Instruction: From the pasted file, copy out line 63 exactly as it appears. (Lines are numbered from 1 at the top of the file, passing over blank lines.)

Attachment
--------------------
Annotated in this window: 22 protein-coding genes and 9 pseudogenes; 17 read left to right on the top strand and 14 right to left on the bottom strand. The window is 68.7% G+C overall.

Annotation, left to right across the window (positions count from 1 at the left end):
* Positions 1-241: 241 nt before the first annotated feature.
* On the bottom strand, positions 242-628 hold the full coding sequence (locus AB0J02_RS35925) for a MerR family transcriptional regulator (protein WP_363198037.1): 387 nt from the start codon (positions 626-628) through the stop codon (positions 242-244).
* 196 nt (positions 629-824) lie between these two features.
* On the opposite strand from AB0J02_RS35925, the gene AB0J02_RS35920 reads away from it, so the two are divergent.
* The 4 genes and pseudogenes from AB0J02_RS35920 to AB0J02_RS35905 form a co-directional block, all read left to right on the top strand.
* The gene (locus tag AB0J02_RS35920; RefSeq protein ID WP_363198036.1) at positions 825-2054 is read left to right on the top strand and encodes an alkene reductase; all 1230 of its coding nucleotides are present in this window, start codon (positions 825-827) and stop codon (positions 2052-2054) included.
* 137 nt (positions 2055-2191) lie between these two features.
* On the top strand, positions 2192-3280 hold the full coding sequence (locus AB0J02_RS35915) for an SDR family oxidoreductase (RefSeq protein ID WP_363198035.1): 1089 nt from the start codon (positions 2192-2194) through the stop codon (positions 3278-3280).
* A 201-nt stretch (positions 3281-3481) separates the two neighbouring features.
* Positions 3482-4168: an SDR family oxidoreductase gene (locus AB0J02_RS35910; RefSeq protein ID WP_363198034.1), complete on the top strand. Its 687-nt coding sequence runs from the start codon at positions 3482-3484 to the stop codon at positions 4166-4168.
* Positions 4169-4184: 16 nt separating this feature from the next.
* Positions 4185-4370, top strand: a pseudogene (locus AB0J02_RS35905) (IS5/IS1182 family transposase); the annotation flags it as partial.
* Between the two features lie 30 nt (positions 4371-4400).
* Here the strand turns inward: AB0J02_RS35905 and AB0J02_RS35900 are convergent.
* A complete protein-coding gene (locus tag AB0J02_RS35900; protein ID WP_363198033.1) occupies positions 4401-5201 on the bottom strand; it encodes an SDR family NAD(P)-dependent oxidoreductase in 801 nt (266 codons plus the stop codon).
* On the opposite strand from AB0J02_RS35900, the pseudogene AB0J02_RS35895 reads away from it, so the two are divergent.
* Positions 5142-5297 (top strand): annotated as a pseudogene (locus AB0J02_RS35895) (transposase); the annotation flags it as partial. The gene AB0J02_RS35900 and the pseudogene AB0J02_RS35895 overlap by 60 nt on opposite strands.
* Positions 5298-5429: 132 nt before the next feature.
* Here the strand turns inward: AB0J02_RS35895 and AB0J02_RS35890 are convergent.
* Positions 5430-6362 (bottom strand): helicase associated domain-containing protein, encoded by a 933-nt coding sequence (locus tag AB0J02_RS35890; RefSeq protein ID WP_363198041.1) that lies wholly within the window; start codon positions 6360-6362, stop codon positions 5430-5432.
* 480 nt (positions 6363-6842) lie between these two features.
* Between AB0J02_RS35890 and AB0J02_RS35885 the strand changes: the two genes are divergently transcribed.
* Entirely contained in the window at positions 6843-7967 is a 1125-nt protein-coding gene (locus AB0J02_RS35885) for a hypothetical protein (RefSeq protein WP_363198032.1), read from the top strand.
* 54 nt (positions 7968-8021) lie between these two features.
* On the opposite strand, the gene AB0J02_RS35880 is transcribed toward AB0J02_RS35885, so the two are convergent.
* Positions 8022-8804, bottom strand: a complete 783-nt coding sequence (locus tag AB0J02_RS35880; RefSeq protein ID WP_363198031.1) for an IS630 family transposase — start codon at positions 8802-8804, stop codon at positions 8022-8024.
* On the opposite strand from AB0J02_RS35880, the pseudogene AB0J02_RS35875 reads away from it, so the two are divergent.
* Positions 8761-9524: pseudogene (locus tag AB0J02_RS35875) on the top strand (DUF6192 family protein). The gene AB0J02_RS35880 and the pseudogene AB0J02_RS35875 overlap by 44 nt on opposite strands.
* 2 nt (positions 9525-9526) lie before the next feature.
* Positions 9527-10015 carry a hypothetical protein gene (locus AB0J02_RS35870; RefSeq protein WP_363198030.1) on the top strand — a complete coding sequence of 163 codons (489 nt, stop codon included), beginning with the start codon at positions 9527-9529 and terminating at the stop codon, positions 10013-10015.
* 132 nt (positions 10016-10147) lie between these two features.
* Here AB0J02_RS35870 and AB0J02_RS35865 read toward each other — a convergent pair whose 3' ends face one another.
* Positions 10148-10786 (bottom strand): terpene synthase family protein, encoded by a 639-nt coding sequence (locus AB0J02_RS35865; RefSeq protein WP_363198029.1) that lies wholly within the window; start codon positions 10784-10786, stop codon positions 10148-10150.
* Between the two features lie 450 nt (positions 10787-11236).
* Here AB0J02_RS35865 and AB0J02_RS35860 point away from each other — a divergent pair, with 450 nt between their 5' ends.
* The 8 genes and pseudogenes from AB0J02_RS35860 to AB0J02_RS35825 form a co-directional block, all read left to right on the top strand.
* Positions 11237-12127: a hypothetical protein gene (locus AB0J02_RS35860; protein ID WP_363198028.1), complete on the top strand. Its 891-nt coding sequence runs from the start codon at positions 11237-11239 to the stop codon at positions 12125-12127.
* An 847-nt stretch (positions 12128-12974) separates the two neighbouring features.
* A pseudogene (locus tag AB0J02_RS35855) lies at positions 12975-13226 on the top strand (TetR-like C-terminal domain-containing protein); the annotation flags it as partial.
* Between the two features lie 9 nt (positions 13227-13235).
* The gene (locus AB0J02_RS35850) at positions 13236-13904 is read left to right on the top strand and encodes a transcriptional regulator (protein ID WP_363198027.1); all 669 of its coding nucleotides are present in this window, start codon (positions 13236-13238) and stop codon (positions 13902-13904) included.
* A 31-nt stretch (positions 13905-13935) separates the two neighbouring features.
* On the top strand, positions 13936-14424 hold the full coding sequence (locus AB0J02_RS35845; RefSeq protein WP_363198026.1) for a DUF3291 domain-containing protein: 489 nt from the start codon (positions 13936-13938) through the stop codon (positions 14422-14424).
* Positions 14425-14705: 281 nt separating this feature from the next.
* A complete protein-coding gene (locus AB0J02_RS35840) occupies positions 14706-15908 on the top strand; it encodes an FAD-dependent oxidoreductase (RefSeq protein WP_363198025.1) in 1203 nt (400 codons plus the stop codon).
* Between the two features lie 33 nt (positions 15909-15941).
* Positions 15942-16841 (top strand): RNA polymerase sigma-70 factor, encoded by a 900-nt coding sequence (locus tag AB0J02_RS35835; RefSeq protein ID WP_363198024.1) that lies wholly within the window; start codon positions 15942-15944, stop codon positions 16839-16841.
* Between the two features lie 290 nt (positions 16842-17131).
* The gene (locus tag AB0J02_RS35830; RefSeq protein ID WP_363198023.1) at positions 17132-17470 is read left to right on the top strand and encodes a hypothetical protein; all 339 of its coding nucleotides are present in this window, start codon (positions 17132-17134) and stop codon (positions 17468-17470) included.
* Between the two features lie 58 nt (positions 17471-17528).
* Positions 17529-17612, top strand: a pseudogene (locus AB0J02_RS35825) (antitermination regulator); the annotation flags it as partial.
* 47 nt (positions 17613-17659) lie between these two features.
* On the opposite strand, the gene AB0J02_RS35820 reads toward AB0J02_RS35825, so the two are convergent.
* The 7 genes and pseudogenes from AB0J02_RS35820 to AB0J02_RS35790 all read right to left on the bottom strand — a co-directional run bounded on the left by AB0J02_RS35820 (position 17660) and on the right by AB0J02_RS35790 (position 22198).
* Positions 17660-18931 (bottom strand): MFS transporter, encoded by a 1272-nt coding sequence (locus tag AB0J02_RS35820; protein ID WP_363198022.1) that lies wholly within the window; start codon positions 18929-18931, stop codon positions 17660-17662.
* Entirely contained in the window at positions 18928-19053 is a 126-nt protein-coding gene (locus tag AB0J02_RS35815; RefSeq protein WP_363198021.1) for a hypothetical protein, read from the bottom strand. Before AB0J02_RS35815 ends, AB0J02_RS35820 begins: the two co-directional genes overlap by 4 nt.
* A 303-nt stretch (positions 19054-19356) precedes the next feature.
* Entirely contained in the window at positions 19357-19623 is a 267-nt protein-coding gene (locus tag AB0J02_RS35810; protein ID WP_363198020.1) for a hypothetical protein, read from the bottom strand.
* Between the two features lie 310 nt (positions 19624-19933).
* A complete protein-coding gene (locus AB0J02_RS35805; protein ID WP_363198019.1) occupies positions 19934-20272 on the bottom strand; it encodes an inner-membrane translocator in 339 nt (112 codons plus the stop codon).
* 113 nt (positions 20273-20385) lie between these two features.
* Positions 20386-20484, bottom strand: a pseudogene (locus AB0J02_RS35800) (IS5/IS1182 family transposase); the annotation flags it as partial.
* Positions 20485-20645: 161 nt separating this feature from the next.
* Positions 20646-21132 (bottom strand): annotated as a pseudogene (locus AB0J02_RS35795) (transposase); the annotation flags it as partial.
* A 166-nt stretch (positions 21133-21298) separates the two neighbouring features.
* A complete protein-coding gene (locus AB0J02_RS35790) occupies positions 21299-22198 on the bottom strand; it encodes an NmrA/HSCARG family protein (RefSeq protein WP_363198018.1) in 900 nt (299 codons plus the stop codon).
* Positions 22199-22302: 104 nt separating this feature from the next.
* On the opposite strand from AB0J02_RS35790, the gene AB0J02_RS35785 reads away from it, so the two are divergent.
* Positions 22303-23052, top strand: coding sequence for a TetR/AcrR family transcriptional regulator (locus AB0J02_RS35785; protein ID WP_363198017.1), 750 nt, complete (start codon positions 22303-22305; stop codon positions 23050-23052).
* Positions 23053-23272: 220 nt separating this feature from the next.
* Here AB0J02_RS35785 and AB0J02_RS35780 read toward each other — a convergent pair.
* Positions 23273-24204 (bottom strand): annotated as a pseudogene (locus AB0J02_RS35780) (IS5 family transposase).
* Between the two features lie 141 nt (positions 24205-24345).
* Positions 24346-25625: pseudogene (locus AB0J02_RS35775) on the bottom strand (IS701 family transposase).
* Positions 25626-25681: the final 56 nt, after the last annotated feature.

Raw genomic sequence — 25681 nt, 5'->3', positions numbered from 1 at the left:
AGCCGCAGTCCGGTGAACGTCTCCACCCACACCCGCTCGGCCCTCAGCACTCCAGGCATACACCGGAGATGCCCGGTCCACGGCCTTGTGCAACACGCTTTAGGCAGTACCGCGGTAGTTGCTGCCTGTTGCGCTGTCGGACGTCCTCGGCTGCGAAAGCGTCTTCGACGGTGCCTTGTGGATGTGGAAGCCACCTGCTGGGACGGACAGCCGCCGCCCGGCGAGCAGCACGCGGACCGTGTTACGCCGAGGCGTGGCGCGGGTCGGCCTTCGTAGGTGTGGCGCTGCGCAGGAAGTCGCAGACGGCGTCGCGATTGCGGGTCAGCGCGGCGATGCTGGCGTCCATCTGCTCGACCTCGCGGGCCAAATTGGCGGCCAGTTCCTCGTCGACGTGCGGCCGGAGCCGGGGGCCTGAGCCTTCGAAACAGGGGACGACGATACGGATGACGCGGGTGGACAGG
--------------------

* 113 nt (positions 20273-20385) lie between these two features.